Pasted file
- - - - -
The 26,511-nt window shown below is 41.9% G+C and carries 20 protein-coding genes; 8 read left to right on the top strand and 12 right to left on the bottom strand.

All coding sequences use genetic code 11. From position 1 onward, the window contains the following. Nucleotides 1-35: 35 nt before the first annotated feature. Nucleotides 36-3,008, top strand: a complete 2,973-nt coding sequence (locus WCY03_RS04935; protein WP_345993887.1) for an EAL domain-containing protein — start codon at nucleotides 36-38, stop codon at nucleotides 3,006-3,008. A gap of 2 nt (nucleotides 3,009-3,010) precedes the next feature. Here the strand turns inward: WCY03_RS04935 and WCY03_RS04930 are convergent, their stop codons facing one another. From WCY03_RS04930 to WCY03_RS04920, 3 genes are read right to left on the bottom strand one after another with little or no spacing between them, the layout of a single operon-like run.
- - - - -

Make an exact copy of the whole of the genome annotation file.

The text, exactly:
The 26,511-nt window shown below is 41.9% G+C and carries 20 protein-coding genes; 8 read left to right on the top strand and 12 right to left on the bottom strand.

All coding sequences use genetic code 11. From position 1 onward, the window contains the following. Nucleotides 1-35: 35 nt before the first annotated feature. Nucleotides 36-3,008, top strand: a complete 2,973-nt coding sequence (locus WCY03_RS04935; protein WP_345993887.1) for an EAL domain-containing protein — start codon at nucleotides 36-38, stop codon at nucleotides 3,006-3,008. A gap of 2 nt (nucleotides 3,009-3,010) precedes the next feature. Here the strand turns inward: WCY03_RS04935 and WCY03_RS04930 are convergent, their stop codons facing one another. From WCY03_RS04930 to WCY03_RS04920, 3 genes are read right to left on the bottom strand one after another with little or no spacing between them, the layout of a single operon-like run.